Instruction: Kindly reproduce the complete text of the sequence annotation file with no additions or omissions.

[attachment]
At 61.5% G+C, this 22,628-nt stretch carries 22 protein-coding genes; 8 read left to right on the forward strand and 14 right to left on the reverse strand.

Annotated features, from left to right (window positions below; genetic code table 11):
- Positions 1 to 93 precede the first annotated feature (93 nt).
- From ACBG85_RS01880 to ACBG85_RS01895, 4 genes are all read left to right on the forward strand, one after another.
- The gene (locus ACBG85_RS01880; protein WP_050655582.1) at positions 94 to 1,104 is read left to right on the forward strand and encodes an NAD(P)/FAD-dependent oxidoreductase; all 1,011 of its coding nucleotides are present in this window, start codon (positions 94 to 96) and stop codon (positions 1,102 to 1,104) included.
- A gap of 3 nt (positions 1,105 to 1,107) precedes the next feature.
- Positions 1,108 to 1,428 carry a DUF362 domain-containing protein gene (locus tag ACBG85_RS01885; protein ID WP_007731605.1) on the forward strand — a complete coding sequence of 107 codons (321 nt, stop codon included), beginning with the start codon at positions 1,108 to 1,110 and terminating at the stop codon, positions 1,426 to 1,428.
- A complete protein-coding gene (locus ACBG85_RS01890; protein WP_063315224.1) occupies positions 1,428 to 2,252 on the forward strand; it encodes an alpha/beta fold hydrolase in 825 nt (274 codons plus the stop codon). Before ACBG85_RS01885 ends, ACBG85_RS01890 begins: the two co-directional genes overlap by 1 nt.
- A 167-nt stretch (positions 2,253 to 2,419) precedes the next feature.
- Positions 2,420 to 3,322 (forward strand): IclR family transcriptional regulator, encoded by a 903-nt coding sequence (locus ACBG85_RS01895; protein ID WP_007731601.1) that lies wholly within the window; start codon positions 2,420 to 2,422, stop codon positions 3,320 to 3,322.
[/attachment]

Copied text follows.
At 61.5% G+C, this 22,628-nt stretch carries 22 protein-coding genes; 8 read left to right on the forward strand and 14 right to left on the reverse strand.

Annotated features, from left to right (window positions below; genetic code table 11):
- Positions 1 to 93 precede the first annotated feature (93 nt).
- From ACBG85_RS01880 to ACBG85_RS01895, 4 genes are all read left to right on the forward strand, one after another.
- The gene (locus ACBG85_RS01880; protein WP_050655582.1) at positions 94 to 1,104 is read left to right on the forward strand and encodes an NAD(P)/FAD-dependent oxidoreductase; all 1,011 of its coding nucleotides are present in this window, start codon (positions 94 to 96) and stop codon (positions 1,102 to 1,104) included.
- A gap of 3 nt (positions 1,105 to 1,107) precedes the next feature.
- Positions 1,108 to 1,428 carry a DUF362 domain-containing protein gene (locus tag ACBG85_RS01885; protein ID WP_007731605.1) on the forward strand — a complete coding sequence of 107 codons (321 nt, stop codon included), beginning with the start codon at positions 1,108 to 1,110 and terminating at the stop codon, positions 1,426 to 1,428.
- A complete protein-coding gene (locus ACBG85_RS01890; protein WP_063315224.1) occupies positions 1,428 to 2,252 on the forward strand; it encodes an alpha/beta fold hydrolase in 825 nt (274 codons plus the stop codon). Before ACBG85_RS01885 ends, ACBG85_RS01890 begins: the two co-directional genes overlap by 1 nt.
- A 167-nt stretch (positions 2,253 to 2,419) precedes the next feature.
- Positions 2,420 to 3,322 (forward strand): IclR family transcriptional regulator, encoded by a 903-nt coding sequence (locus ACBG85_RS01895; protein ID WP_007731601.1) that lies wholly within the window; start codon positions 2,420 to 2,422, stop codon positions 3,320 to 3,322.